After I left the pulpit, but did not give up lay speaking, I discovered that there was a connection between my chemistry and lay speaking ministry.  In “A Dialogue Of Science And Faith” I discovered that Robert Boyle and Joseph Priestley, both chemists, were also heavily involved in matters of faith as they were in matters of science.

And while detractors today may say otherwise, scientists from Copernicus and Galileo to Boyle and Newton and onto this day have never sought to prove or disprove the existence of God, only to understand what He has done.

Perhaps the one defining characteristic of humankind is its curiosity.  From the very beginning of our consciousness, we have looked at the world around us and wondered “why?”  And our answer to this, at once the simplest and most complex of all questions, has lead us to seek beyond the horizon and to the stars and see answers in our soul, even if we are not sure what we were looking for or if we would know the answer.

And we would could not find the answer in the physical world, we often turned to the supernatural or spiritual world to find the answer.  But just as easy as it easy to find the answer in the physical world, it is often just as hard to find the answer in the spiritual realm.  And so, in our own way, we create simple spiritual answers to the most complicated of questions.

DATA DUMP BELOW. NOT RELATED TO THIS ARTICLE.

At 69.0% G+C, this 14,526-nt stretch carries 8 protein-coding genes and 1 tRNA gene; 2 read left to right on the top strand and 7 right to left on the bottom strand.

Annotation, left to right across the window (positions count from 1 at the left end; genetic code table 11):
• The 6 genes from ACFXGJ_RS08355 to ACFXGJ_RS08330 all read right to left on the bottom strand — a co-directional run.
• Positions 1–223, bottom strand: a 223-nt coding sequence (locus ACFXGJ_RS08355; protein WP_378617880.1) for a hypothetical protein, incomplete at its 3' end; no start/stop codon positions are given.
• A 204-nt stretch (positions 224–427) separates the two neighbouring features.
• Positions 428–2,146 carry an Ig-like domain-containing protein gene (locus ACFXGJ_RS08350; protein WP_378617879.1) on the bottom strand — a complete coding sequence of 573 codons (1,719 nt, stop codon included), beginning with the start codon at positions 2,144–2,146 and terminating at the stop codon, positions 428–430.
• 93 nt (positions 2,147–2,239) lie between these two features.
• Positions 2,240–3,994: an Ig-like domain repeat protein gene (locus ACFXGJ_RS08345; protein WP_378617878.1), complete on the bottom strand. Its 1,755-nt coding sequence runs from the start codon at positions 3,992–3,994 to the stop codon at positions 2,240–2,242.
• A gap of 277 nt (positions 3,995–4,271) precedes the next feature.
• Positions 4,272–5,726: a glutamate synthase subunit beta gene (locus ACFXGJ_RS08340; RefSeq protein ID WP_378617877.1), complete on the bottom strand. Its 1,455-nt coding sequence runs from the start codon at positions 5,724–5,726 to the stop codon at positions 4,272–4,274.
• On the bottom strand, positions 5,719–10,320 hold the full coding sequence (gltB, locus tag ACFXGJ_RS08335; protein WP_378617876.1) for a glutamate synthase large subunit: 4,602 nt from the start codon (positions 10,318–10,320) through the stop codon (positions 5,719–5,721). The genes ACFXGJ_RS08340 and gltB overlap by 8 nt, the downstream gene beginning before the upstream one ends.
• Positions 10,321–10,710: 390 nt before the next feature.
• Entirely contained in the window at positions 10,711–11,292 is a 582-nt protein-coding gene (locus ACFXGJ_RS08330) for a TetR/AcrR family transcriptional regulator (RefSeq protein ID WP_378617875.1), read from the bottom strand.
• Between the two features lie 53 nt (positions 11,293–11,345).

When the star that is called Sirius first appeared in the spring, we knew that river was going to flood, and it would be time to prepare.  But instead of tying two physical occurrences, we saw it as a sign from the gods.  When the rains didn’t come, we blamed the rain god.  We knew that if the crops didn’t come in as expected, perhaps we needed to appease the god of crops.  Of course, today we have scientific explanations for most, if not all, the physical phenomena that once was attributed to spiritual or supernatural forces.  But even so, we still search for explanations for good and evil, truth and beauty, and the most important question of all times, why are we here in this time and place.

This search for the answers has lead us in many different paths.  When the writer of Genesis wrote that Adam was given the task of naming all the plants and animals in the Garden of Eden (Genesis 2: 19 – 20), Adam became, other things, the first biologists.  And when Abraham was told to count all the stars (Genesis 15: 5), he took on one of the tasks of an astronomer.

Understand that the Bible is and should never be considered the same as a biology, chemistry, physics, or geology/earth science textbook.  From the very day that the first writer put the words of Genesis on papyrus, it has been about our relationship with God.